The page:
Diamandis and Kotler are ever-optimistic, writing that the billion people on the bottom of the economic ladder in the world will be pulled up via technology, noting that with their cellphones, they have access to more information than the President of the U.S. had fifteen years ago.

They write that improvements in education, energy delivery and information dissemination will help those at the lower rungs rise up to enjoy better standards of living, which is an uplifting and perhaps overoptimistic viewpoint in my humble opinion.

“Humanity,” they write early on, “is now entering a period of radical transformation in which technology has the potential to significantly raise the basic standards of living for every man, woman and child on the planet.”  Oh, how I wish I could write and publish feel-good pie-in-the-sky lines like that.  That’s the kind of shit that sells books!

Their theory is that this instant access to any and all information and one’s fingertips have empowered do-it-yourself innovators to achieve startling advances with few resources and little manpower, so the power will be shifted to those of us utilizing high tech gadgets rather than relying on those big, bad old corporations.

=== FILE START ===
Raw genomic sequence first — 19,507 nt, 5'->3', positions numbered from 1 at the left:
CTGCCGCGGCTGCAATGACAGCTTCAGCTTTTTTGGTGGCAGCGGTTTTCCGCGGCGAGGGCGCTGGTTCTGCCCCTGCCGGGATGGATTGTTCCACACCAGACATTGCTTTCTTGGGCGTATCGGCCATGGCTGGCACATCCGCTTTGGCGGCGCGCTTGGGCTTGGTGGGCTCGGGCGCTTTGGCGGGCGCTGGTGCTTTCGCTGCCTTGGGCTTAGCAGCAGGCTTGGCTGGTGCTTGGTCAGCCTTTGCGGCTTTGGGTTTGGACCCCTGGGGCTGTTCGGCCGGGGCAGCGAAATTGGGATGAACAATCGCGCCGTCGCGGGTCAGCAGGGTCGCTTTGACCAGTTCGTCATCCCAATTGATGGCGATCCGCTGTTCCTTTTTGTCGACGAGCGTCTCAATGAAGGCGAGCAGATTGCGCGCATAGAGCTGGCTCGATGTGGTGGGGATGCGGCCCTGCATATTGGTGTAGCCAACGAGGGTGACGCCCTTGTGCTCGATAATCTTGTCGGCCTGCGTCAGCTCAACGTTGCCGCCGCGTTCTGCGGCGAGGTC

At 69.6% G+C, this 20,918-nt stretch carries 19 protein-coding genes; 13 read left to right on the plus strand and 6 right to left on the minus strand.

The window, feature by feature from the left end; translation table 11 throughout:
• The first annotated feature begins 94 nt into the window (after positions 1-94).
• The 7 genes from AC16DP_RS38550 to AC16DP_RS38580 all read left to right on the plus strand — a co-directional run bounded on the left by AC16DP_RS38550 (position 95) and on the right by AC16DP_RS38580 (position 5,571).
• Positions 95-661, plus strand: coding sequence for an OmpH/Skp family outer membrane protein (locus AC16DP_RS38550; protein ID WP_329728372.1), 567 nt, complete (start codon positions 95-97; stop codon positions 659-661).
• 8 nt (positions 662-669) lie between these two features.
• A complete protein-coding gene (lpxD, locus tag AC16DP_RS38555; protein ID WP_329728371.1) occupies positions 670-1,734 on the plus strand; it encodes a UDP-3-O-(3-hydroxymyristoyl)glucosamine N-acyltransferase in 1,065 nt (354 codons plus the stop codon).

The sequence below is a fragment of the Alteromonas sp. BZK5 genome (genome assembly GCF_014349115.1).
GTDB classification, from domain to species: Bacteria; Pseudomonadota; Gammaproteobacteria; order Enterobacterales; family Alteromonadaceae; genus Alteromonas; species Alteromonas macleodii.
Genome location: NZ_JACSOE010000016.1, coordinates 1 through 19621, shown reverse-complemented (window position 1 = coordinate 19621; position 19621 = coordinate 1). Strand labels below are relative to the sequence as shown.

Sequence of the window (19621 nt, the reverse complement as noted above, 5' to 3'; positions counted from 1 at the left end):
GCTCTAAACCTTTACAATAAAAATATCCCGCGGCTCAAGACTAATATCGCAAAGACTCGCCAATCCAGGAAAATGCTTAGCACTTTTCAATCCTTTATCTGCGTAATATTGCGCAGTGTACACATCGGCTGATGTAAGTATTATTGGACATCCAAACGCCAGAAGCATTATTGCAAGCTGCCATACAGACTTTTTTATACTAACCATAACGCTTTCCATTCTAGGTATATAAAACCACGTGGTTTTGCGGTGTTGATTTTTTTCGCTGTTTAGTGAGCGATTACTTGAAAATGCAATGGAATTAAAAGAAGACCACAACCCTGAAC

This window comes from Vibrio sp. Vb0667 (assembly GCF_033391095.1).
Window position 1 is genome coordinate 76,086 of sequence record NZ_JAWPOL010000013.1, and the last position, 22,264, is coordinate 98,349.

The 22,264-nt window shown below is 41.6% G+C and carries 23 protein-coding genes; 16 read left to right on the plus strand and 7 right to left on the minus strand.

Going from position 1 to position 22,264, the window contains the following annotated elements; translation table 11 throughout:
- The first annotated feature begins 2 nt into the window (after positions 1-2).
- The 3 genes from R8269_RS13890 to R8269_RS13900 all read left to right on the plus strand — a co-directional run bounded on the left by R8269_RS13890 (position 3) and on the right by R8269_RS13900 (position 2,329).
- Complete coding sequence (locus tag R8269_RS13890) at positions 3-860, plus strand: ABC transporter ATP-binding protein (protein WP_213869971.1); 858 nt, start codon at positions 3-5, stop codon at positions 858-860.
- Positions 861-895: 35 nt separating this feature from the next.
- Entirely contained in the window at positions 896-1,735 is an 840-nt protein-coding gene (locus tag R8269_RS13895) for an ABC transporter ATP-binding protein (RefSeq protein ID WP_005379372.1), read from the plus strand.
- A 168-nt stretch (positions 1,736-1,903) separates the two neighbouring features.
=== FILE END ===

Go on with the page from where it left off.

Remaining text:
This is not meant as a book review.  If you want one, you can find dozens of them.

What it is meant as, is an urging for the Middle Class Guy and you, too, to think of embracing the concept of abundance.  When our time, our funds, our ability to be creative at work and at home, when everything we do seems to be controlled by the notion of scarcity, how is it that we are to believe that these things can be made abundant?

I, for one, do not have the ability to double my income in a month if need be by working twice as many hours or working twice as hard.  I realize that there are many good things about being a government employee with a so-called “steady” job; however there are also many things not to like about it.

I cannot take off this coming Monday (August 21st, 2017) to watch the solar eclipse with my wife and son before he heads back to college.  I have been scheduled for a meeting by somebody else for that exact time, although the meeting could be just as well held some other time of day or on Tuesday instead.

I cannot afford to watch my daughter march down Main Street U.S.A. this December with her high school marching band.  My wife and son are going to go, but we cannot afford for me to go, too.  I cannot afford many things that I want and need, so how am I supposed to feel that life is abundant?

True, I am typing this for your reading pleasure or perhaps displeasure on a laptop in my backyard, utilizing technology that did not exist in my younger years.  I may even have realized some small amount of income from your purchase and reading of this, so score one for the notion of abundance although I would need to sell many thousands more to realize my notion of the word.